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Res Synth Methods. 2013 Dec;4(4):291-323. doi: 10.1002/jrsm.1085. Epub 2013 Aug 1.

Assessing key assumptions of network meta-analysis: a review of methods.

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Department of Biostatistics, Faculty of Health & Life Sciences, University of Liverpool, Shelley's Cottage, Brownlow Street, Liverpool, L69 3GS, UK.
Department of Parasitology, Prince Leopold Institute of Tropical Medicine, National estraat 155, B-2000, Antwerp, Belgium.



Homogeneity and consistency assumptions underlie network meta-analysis (NMA). Methods exist to assess the assumptions but they are rarely and poorly applied. We review and illustrate methods to assess homogeneity and consistency.


Eligible articles focussed on indirect comparison or NMA methodology. Articles were sought by hand-searching and scanning references (March 2013). Assumption assessment methods described in the articles were reviewed, and applied to compare anti-malarial drugs.


116 articles were included. Methods to assess homogeneity were: comparing characteristics across trials; comparing trial-specific treatment effects; using hypothesis tests or statistical measures; applying fixed-effect and random-effects pair-wise meta-analysis; and investigating treatment effect-modifiers. Methods to assess consistency were: comparing characteristics; investigating treatment effect-modifiers; comparing outcome measurements in the referent group; node-splitting; inconsistency modelling; hypothesis tests; back transformation; multidimensional scaling; a two-stage approach; and a graph-theoretical method. For the malaria example, heterogeneity existed for some comparisons that was unexplained by investigating treatment effect-modifiers. Inconsistency was detected using node-splitting and inconsistency modelling. It was unclear whether the covariates explained the inconsistency.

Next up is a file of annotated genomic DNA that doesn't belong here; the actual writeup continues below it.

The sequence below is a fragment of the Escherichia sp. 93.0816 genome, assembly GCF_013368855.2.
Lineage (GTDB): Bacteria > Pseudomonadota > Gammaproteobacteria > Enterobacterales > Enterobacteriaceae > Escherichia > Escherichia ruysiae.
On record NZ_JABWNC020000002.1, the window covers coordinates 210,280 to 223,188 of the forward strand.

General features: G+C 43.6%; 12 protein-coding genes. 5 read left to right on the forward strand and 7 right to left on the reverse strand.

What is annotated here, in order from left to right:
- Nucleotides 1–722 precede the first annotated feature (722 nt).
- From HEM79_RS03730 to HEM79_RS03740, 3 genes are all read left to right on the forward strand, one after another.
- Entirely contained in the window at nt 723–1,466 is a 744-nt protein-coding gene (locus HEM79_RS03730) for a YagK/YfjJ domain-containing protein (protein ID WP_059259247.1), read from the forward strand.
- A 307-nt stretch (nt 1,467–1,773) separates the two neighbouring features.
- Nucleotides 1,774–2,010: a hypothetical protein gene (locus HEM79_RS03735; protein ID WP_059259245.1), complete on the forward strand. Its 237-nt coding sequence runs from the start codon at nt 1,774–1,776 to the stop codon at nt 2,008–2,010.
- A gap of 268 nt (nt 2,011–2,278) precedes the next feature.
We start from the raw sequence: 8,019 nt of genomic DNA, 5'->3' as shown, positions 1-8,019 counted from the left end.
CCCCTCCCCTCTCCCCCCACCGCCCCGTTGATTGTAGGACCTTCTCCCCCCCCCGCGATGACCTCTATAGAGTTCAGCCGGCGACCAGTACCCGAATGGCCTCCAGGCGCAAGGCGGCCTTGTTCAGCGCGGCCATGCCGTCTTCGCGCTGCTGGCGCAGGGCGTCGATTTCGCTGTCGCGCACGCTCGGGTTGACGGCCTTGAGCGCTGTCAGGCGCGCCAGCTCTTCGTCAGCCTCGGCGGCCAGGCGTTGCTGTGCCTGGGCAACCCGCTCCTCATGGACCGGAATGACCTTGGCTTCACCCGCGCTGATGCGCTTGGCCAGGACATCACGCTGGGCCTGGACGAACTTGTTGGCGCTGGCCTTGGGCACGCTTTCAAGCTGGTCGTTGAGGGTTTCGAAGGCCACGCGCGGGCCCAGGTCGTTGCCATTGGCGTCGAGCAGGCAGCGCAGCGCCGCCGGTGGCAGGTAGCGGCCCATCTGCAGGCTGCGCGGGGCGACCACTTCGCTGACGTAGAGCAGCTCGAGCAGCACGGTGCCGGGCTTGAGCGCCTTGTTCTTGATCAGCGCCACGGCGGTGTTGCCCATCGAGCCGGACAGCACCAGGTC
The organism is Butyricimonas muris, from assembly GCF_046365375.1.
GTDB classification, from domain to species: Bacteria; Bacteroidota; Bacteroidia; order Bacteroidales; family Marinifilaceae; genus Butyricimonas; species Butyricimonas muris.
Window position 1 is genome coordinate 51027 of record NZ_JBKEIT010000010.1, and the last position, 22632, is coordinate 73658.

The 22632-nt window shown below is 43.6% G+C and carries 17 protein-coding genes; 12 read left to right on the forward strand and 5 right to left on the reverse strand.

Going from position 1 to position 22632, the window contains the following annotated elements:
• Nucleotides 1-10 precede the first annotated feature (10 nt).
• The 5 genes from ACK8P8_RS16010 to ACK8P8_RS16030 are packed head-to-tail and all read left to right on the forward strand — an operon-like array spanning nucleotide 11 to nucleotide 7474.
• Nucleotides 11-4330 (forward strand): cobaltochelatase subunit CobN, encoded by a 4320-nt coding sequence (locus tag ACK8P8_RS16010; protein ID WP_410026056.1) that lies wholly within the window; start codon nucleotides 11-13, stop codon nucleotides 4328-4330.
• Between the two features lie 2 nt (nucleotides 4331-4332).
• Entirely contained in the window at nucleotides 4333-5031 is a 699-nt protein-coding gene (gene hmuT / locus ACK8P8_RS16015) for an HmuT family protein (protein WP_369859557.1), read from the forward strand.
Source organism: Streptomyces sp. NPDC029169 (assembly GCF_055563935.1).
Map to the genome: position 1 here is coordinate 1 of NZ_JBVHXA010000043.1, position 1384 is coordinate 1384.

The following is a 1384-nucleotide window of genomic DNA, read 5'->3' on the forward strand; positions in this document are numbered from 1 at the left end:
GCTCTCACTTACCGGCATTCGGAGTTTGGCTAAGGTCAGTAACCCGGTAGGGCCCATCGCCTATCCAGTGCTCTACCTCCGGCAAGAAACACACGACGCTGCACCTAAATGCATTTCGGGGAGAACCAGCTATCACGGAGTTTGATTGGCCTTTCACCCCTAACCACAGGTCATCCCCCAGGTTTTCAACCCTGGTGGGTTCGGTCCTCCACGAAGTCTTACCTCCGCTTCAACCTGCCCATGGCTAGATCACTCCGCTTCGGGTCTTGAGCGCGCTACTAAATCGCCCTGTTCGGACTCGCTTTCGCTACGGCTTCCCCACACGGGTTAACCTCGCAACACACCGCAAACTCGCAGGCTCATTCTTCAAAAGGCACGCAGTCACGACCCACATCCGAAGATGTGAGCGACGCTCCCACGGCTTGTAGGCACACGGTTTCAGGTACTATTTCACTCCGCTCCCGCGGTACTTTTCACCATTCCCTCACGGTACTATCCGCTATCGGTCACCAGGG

Presently, we advocate applying existing assessment methods collectively to gain the best understanding possible regarding whether assumptions are reasonable. In our example, consistency was questionable; therefore the NMA results may be unreliable.


consistency, transitivity; mixed treatment comparison; multiple treatments meta-analysis; network meta-analysis

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